According to DailyArt Magazine, the earliest known portrait of a British royal family member dates from 1505. And it features King Henry VII. But back then, staying true to real life was not so important. Official images of the monarchy, then, often reflected what the subject wanted us to see – rather than the artist’s honest interpretation.
It may be easy to manipulate a painted image with artistic license, but it’s often been said that the camera never lies. So, when photographed royal portraits were introduced during the reign of Queen Victoria, there was a chance that the subjects could be caught off guard. Though the British monarchy went to great lengths to prevent this from happening.
It may not be evident at first glance, but contemporary portraits of the royal family are actually highly choreographed. They can make the monarchy appear relatable in the modern age – while still affirming their longevity and authority. So in a way, we are still only seeing what the subjects themselves want us to.
Take Charles and Diana, who posed for their first official photos in 1981 after announcing their engagement. In the snaps – which were taken on the grounds of Buckingham Palace – Charles looks smart in a suit and tie, while Diana dons a cobalt blue outfit. Perhaps intentionally, the hue perfectly matches her sapphire engagement ring.
Yet Charles and Diana’s engagement announcement was not without its awkward moments. For reference, they took part in a televised interview shortly after the photocall. And it was then that Charles delivered a memorable line that would go on to haunt his marriage.
If you didn’t already know, this is how the cringe-inducing moment went down. During their engagement interview, A reporter told Charles and Diana, “You both look very much in love.” Diana responded, “Oh, yes. Absolutely.” But Charles added, “Whatever ‘in love’ means.” Perhaps unsurprisingly, the comment was met by an awkward silence.
The Princess of Wales would later recall the uncomfortable moment a clip included in the 2017 documentary Diana: In Her Own Words. She said, “This ridiculous [reporter] said, ‘Are you in love?’ I thought, what a thick question. So I said, ‘Yes, of course, we are,’ and Charles turned round and said, ‘Whatever love means.’ And that threw me completely. I thought, ‘What a strange answer.’ It traumatized me.”
Even so, Charles and Diana married less than six months after announcing their engagement. And while there are countless images depicting the lavish ceremony, the official portraits from the wedding day tell a story all of their own. In them, the newlyweds smile brightly in the opulence of Buckingham Palace’s throne room.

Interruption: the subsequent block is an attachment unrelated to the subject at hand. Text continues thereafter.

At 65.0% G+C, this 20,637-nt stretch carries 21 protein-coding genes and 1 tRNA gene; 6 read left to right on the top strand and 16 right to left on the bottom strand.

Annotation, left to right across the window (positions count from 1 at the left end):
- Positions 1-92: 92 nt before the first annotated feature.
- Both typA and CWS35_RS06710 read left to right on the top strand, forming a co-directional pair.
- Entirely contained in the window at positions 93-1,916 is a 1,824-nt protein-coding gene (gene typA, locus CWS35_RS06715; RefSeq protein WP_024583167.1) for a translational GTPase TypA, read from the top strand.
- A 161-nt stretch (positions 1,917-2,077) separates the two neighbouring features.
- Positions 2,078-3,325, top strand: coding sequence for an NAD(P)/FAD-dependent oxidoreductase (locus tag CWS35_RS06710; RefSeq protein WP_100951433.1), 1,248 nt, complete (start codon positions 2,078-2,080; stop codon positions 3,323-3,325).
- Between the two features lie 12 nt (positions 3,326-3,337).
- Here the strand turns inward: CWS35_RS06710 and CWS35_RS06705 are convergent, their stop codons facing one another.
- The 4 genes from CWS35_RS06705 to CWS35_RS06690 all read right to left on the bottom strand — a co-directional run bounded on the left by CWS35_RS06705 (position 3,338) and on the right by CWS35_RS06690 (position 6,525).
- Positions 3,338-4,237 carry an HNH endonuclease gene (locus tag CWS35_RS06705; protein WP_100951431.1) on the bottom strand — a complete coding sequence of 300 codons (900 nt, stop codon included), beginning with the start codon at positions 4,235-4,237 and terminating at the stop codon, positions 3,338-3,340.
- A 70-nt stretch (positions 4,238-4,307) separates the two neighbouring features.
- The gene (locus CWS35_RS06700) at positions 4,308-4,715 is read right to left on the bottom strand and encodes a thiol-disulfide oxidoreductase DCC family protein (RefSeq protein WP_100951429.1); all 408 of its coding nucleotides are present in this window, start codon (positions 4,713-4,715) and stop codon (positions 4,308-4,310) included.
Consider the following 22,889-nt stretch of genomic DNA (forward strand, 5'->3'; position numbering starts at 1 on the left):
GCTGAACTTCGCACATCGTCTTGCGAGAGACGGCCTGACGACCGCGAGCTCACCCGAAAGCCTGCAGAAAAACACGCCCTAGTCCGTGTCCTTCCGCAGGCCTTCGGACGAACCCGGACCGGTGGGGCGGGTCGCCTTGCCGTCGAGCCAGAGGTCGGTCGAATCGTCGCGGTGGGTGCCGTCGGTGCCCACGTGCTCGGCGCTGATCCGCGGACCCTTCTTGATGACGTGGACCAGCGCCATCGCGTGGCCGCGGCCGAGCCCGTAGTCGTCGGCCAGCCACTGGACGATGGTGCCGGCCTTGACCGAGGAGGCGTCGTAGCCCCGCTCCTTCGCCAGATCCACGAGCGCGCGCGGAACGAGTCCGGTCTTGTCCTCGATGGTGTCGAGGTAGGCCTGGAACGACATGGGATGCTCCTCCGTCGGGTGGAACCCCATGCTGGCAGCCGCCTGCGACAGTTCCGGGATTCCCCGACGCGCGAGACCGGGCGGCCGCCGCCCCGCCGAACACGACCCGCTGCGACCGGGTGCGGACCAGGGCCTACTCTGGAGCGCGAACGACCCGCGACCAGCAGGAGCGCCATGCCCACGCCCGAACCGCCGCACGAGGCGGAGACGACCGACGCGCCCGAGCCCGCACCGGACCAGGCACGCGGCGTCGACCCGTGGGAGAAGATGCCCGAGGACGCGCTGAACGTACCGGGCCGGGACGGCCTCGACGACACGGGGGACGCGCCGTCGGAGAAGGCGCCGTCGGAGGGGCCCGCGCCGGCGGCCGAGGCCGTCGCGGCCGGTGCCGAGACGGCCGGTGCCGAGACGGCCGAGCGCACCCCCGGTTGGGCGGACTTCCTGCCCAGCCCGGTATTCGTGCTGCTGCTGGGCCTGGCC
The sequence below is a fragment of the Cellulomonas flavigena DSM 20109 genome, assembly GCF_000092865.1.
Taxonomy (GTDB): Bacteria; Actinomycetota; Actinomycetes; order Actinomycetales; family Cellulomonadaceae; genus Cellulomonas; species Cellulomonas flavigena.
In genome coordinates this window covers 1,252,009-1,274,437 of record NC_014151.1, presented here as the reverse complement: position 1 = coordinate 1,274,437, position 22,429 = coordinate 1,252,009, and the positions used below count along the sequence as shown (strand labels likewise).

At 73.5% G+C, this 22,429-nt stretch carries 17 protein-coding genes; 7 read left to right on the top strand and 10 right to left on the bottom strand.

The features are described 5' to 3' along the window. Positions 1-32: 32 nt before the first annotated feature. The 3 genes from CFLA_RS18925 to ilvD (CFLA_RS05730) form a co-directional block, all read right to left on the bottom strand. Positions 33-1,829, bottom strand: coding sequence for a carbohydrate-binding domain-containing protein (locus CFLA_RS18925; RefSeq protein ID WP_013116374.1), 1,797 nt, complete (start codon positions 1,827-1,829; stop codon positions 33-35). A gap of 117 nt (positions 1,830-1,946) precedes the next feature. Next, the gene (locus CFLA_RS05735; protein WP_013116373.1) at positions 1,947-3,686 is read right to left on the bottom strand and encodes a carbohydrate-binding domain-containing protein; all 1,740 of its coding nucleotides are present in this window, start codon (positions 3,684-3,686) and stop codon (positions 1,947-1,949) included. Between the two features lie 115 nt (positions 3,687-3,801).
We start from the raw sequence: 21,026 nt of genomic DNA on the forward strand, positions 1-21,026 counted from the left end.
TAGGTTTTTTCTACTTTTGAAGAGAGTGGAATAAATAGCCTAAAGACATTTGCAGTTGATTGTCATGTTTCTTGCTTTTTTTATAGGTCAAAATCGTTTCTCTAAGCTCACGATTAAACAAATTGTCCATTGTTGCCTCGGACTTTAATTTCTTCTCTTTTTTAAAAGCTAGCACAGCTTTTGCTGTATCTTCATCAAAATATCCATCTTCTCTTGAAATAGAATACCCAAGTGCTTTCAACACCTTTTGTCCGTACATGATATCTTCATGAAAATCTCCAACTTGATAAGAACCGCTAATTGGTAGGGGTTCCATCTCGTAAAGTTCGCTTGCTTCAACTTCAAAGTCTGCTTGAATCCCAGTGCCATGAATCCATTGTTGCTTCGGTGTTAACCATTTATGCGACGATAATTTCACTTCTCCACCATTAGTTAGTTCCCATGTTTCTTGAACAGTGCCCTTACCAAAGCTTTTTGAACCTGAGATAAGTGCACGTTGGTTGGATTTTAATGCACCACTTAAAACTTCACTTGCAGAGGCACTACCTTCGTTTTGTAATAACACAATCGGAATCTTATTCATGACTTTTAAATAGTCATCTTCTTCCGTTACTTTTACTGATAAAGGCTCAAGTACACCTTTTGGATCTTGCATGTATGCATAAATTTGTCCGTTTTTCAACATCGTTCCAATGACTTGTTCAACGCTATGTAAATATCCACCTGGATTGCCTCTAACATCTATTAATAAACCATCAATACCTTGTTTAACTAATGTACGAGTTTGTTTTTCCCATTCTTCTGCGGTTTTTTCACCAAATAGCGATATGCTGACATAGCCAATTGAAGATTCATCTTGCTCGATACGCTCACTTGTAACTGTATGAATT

But despite the fairytale setting and the wedding to match, Charles and Diana would not get their happily ever after. Their marriage was strained pretty much from the onset. Nevertheless, the royal couple usually managed to put on happy faces for photocalls marking occasions like the births of Prince William in 1982 and Prince Harry two years later.
Yet it seems that Charles and Diana were still obliged to pose for official photos together even when their marriage was reportedly on the rocks. There were family photos, snaps from royal visits abroad and even stamps to commemorate the royal couple. But look closely at this wealth of images, and you’ll see a running theme in many of them.
The odd detail is easy to overlook, but it’s significant nonetheless. That’s because in almost every official photograph of the royal couple, the Prince of Wales looks as though he is a good degree taller than his wife. But in reality, the pair were exactly the same height. Yep, they both measured in at 5’8”, according to The Sun.
It’s no secret that Charles and Diana were similar in height. In fact, it was claimed that the Princess of Wales picked her wedding shoes carefully, so as not to tower over her groom on the big day. In the end, she wore almost no heel – ensuring she and Charles were equal in height as they stood together at the altar.
Not wanting to overshadow the groom on your wedding day is one thing. But that doesn’t explain why almost every official photograph of Charles and Diana depicts a height difference between the couple. To do so, each shot will have had to have been carefully orchestrated in order to create the illusion that the Prince of Wales was taller than his wife.
But why would the palace go to such lengths to suggest that Charles was taller than Diana when he in fact wasn’t? Well, the answer could all be down to the traditional – if not slightly outdated – idea that husbands should have a height advantage over their wives. This theory was put forward by Occidental College professor Lisa Wade in an article on The Society Pages website.